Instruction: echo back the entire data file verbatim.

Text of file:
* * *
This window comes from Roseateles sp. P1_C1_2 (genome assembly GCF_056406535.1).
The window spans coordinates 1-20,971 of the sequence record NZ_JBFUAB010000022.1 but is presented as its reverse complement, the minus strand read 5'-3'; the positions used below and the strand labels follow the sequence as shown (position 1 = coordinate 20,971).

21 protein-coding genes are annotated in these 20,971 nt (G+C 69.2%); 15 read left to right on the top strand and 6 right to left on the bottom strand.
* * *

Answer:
This window comes from Roseateles sp. P1_C1_2 (genome assembly GCF_056406535.1).
The window spans coordinates 1-20,971 of the sequence record NZ_JBFUAB010000022.1 but is presented as its reverse complement, the minus strand read 5'-3'; the positions used below and the strand labels follow the sequence as shown (position 1 = coordinate 20,971).

21 protein-coding genes are annotated in these 20,971 nt (G+C 69.2%); 15 read left to right on the top strand and 6 right to left on the bottom strand.